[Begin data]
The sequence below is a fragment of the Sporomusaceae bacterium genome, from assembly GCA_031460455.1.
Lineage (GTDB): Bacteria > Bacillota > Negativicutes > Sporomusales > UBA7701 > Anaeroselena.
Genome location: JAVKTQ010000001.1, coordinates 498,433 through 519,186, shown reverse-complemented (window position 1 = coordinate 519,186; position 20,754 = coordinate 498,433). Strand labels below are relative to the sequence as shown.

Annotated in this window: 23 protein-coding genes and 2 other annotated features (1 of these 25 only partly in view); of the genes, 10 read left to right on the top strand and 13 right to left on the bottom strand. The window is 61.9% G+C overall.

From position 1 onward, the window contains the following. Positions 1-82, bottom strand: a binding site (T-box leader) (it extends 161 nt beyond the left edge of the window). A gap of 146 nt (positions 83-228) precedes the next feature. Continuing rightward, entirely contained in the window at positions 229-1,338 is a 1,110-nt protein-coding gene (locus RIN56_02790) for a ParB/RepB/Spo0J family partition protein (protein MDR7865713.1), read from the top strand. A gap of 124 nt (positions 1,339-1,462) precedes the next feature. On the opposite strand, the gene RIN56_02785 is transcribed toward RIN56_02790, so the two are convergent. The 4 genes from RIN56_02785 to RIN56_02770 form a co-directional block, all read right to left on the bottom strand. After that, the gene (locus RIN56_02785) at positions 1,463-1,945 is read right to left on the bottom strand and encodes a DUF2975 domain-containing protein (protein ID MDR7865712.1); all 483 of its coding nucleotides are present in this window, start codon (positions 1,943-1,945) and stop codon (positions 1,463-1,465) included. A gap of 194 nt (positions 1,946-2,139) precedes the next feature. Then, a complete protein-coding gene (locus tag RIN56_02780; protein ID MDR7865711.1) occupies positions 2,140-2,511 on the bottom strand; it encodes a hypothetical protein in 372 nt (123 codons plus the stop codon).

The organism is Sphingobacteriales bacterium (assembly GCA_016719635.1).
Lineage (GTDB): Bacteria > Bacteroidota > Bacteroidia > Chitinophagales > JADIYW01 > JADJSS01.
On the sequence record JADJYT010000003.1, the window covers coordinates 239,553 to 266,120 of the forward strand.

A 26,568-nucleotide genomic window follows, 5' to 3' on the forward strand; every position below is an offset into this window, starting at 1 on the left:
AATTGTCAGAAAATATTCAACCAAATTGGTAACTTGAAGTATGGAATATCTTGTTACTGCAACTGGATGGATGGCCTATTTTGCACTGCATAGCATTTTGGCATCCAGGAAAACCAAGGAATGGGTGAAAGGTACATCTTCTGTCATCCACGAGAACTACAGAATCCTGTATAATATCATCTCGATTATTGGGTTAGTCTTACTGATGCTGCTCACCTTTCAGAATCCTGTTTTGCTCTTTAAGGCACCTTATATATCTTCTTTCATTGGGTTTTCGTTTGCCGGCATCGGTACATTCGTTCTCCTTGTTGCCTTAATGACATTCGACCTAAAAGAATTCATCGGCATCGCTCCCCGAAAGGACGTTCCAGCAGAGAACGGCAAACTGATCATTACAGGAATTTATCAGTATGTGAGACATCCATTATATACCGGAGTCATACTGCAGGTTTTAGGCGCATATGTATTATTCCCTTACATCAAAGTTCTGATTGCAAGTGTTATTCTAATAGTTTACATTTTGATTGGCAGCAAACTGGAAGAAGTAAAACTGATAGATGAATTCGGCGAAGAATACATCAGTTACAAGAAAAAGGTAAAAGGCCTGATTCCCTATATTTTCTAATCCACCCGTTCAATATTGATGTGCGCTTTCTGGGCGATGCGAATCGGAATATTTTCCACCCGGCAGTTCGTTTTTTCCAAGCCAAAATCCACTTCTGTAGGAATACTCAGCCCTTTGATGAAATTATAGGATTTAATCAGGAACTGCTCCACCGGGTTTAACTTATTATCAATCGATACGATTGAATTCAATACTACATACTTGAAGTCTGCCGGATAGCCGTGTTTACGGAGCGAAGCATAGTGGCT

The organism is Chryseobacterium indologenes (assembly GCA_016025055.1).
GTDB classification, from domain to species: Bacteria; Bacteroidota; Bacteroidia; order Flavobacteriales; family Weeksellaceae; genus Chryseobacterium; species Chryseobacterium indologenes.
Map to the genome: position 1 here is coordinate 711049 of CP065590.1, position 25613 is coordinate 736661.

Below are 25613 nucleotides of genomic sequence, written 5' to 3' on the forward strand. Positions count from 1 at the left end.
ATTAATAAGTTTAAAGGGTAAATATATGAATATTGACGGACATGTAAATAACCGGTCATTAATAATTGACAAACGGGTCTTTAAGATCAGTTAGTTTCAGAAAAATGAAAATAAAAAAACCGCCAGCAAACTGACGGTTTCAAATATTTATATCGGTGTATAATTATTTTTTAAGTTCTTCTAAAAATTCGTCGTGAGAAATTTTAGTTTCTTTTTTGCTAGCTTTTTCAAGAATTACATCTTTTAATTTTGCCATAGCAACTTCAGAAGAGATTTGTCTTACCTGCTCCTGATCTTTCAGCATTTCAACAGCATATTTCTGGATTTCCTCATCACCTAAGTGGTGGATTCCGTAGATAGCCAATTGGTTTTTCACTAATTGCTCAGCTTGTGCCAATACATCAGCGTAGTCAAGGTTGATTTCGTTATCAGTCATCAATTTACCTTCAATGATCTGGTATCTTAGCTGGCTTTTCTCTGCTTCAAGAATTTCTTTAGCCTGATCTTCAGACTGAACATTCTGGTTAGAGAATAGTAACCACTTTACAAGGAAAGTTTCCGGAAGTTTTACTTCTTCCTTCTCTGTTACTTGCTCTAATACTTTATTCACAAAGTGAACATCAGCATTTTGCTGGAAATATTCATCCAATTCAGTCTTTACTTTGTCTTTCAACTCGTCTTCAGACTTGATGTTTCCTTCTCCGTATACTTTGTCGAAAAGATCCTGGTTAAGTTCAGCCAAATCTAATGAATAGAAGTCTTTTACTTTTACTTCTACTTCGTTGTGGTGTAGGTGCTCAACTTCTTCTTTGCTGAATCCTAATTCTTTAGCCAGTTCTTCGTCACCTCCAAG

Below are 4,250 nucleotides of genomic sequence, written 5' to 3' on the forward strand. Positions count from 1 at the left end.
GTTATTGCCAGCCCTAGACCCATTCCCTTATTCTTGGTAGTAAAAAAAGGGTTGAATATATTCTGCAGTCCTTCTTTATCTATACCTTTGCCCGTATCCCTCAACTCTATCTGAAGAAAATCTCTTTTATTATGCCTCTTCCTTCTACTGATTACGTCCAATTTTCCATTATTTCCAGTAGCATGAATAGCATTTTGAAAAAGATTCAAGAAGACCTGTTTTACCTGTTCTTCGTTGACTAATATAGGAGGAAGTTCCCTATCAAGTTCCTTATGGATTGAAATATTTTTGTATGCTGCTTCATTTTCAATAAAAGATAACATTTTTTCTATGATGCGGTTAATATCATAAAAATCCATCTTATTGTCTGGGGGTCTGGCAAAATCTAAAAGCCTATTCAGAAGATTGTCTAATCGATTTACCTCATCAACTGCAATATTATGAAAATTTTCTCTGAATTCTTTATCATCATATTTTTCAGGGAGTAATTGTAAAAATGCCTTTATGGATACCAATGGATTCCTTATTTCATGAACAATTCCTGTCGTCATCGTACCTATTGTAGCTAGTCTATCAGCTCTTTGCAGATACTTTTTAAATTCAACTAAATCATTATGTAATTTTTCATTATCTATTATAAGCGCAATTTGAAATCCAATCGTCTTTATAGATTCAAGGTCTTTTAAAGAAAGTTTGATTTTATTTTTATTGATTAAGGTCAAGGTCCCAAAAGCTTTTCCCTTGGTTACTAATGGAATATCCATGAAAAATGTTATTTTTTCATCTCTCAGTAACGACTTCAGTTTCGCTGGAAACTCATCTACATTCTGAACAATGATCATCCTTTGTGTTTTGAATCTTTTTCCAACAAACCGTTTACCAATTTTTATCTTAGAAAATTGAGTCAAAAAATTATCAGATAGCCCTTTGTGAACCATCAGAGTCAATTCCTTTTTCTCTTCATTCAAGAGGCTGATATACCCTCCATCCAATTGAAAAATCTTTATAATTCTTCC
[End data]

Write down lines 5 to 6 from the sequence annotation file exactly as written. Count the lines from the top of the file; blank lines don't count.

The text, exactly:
From position 1 onward, the window contains the following. Positions 1-82, bottom strand: a binding site (T-box leader) (it extends 161 nt beyond the left edge of the window). A gap of 146 nt (positions 83-228) precedes the next feature. Continuing rightward, entirely contained in the window at positions 229-1,338 is a 1,110-nt protein-coding gene (locus RIN56_02790) for a ParB/RepB/Spo0J family partition protein (protein MDR7865713.1), read from the top strand. A gap of 124 nt (positions 1,339-1,462) precedes the next feature. On the opposite strand, the gene RIN56_02785 is transcribed toward RIN56_02790, so the two are convergent. The 4 genes from RIN56_02785 to RIN56_02770 form a co-directional block, all read right to left on the bottom strand. After that, the gene (locus RIN56_02785) at positions 1,463-1,945 is read right to left on the bottom strand and encodes a DUF2975 domain-containing protein (protein ID MDR7865712.1); all 483 of its coding nucleotides are present in this window, start codon (positions 1,943-1,945) and stop codon (positions 1,463-1,465) included. A gap of 194 nt (positions 1,946-2,139) precedes the next feature. Then, a complete protein-coding gene (locus tag RIN56_02780; protein ID MDR7865711.1) occupies positions 2,140-2,511 on the bottom strand; it encodes a hypothetical protein in 372 nt (123 codons plus the stop codon).

The organism is Sphingobacteriales bacterium (assembly GCA_016719635.1).